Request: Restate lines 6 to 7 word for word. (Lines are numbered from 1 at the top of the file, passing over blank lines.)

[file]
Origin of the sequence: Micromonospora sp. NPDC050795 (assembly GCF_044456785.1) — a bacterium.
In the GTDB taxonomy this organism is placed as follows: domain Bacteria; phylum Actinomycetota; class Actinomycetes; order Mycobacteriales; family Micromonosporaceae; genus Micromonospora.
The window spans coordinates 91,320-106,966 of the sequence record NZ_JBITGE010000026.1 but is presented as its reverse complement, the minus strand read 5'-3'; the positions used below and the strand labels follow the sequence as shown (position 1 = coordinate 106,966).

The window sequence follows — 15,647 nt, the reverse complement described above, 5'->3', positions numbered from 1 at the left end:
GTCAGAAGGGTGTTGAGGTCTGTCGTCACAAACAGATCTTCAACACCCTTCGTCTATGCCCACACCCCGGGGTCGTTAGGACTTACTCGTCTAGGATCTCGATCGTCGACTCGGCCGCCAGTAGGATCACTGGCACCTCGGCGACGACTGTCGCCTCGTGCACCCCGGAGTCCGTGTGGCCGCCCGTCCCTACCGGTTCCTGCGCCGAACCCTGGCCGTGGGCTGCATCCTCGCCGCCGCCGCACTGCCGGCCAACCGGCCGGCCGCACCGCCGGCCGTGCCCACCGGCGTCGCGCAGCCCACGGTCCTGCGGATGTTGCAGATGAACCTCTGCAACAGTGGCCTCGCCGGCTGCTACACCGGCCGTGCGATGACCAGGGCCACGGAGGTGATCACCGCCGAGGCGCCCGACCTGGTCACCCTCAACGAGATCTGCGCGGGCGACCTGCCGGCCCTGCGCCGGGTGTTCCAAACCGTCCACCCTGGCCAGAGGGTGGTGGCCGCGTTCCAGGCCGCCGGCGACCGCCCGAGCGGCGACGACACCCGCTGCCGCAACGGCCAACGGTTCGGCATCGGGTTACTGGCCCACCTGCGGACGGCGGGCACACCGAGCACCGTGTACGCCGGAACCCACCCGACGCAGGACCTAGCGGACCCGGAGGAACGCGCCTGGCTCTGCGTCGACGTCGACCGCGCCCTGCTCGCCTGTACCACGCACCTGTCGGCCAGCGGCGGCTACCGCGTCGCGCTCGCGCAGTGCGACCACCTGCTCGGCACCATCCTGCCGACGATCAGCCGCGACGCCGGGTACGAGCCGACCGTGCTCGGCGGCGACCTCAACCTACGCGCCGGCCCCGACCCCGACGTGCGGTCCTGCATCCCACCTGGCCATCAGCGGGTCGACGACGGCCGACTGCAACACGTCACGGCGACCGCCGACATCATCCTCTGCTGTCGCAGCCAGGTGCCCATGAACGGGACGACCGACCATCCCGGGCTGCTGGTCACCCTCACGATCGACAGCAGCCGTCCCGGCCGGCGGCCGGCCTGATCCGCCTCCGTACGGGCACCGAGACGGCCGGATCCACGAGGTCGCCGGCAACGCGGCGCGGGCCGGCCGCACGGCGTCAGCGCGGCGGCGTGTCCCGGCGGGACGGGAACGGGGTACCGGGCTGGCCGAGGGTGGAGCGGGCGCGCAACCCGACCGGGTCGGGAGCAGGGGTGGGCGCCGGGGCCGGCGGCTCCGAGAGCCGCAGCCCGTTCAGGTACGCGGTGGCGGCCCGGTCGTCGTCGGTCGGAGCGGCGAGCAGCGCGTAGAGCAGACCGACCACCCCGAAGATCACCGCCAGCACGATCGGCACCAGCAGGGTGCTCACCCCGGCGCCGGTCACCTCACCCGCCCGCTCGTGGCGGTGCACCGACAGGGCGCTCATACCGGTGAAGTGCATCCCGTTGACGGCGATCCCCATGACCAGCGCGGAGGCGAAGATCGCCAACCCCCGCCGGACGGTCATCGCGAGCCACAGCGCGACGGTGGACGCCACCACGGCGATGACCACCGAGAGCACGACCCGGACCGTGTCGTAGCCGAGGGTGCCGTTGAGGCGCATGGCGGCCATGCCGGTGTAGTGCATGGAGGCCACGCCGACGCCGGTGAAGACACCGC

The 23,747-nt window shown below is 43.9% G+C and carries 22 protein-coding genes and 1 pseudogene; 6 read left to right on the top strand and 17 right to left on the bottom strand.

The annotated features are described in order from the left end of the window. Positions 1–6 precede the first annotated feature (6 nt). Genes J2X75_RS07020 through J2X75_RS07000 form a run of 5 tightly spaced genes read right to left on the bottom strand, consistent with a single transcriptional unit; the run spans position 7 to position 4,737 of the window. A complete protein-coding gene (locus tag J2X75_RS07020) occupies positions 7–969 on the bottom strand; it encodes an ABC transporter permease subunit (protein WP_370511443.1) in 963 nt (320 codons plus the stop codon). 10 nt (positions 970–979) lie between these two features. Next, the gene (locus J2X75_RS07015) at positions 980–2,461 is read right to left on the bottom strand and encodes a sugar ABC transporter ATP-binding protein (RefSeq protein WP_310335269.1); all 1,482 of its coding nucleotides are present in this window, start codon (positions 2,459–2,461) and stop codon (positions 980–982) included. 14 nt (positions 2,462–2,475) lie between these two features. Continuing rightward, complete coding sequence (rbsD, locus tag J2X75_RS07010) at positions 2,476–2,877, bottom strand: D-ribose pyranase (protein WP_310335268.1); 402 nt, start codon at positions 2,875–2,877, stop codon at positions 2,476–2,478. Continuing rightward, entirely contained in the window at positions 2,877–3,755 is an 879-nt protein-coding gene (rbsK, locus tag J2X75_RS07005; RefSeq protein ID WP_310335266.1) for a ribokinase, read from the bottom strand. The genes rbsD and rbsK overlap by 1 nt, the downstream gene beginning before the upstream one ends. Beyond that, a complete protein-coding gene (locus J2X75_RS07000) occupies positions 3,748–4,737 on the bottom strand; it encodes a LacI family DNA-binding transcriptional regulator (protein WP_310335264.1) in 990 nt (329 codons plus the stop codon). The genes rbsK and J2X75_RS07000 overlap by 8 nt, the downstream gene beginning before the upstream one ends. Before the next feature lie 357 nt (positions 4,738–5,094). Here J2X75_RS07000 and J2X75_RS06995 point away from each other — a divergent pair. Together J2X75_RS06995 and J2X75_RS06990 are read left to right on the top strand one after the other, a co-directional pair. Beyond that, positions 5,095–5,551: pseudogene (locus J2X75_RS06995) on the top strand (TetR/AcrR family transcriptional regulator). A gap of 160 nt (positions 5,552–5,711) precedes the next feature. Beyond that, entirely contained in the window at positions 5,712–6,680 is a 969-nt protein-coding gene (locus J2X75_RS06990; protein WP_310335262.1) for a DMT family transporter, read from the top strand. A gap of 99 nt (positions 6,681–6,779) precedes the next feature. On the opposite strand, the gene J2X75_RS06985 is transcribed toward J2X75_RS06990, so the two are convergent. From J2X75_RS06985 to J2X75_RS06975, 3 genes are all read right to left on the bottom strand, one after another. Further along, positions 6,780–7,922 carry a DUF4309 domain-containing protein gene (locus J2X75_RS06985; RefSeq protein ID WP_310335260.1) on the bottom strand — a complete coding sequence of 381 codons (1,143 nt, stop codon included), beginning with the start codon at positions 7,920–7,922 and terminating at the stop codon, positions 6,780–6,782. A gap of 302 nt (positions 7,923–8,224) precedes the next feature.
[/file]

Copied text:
The 23,747-nt window shown below is 43.9% G+C and carries 22 protein-coding genes and 1 pseudogene; 6 read left to right on the top strand and 17 right to left on the bottom strand.

The annotated features are described in order from the left end of the window. Positions 1–6 precede the first annotated feature (6 nt). Genes J2X75_RS07020 through J2X75_RS07000 form a run of 5 tightly spaced genes read right to left on the bottom strand, consistent with a single transcriptional unit; the run spans position 7 to position 4,737 of the window. A complete protein-coding gene (locus tag J2X75_RS07020) occupies positions 7–969 on the bottom strand; it encodes an ABC transporter permease subunit (protein WP_370511443.1) in 963 nt (320 codons plus the stop codon). 10 nt (positions 970–979) lie between these two features. Next, the gene (locus J2X75_RS07015) at positions 980–2,461 is read right to left on the bottom strand and encodes a sugar ABC transporter ATP-binding protein (RefSeq protein WP_310335269.1); all 1,482 of its coding nucleotides are present in this window, start codon (positions 2,459–2,461) and stop codon (positions 980–982) included. 14 nt (positions 2,462–2,475) lie between these two features. Continuing rightward, complete coding sequence (rbsD, locus tag J2X75_RS07010) at positions 2,476–2,877, bottom strand: D-ribose pyranase (protein WP_310335268.1); 402 nt, start codon at positions 2,875–2,877, stop codon at positions 2,476–2,478. Continuing rightward, entirely contained in the window at positions 2,877–3,755 is an 879-nt protein-coding gene (rbsK, locus tag J2X75_RS07005; RefSeq protein ID WP_310335266.1) for a ribokinase, read from the bottom strand. The genes rbsD and rbsK overlap by 1 nt, the downstream gene beginning before the upstream one ends. Beyond that, a complete protein-coding gene (locus J2X75_RS07000) occupies positions 3,748–4,737 on the bottom strand; it encodes a LacI family DNA-binding transcriptional regulator (protein WP_310335264.1) in 990 nt (329 codons plus the stop codon). The genes rbsK and J2X75_RS07000 overlap by 8 nt, the downstream gene beginning before the upstream one ends. Before the next feature lie 357 nt (positions 4,738–5,094). Here J2X75_RS07000 and J2X75_RS06995 point away from each other — a divergent pair. Together J2X75_RS06995 and J2X75_RS06990 are read left to right on the top strand one after the other, a co-directional pair. Beyond that, positions 5,095–5,551: pseudogene (locus J2X75_RS06995) on the top strand (TetR/AcrR family transcriptional regulator). A gap of 160 nt (positions 5,552–5,711) precedes the next feature. Beyond that, entirely contained in the window at positions 5,712–6,680 is a 969-nt protein-coding gene (locus J2X75_RS06990; protein WP_310335262.1) for a DMT family transporter, read from the top strand. A gap of 99 nt (positions 6,681–6,779) precedes the next feature. On the opposite strand, the gene J2X75_RS06985 is transcribed toward J2X75_RS06990, so the two are convergent. From J2X75_RS06985 to J2X75_RS06975, 3 genes are all read right to left on the bottom strand, one after another. Further along, positions 6,780–7,922 carry a DUF4309 domain-containing protein gene (locus J2X75_RS06985; RefSeq protein ID WP_310335260.1) on the bottom strand — a complete coding sequence of 381 codons (1,143 nt, stop codon included), beginning with the start codon at positions 7,920–7,922 and terminating at the stop codon, positions 6,780–6,782. A gap of 302 nt (positions 7,923–8,224) precedes the next feature.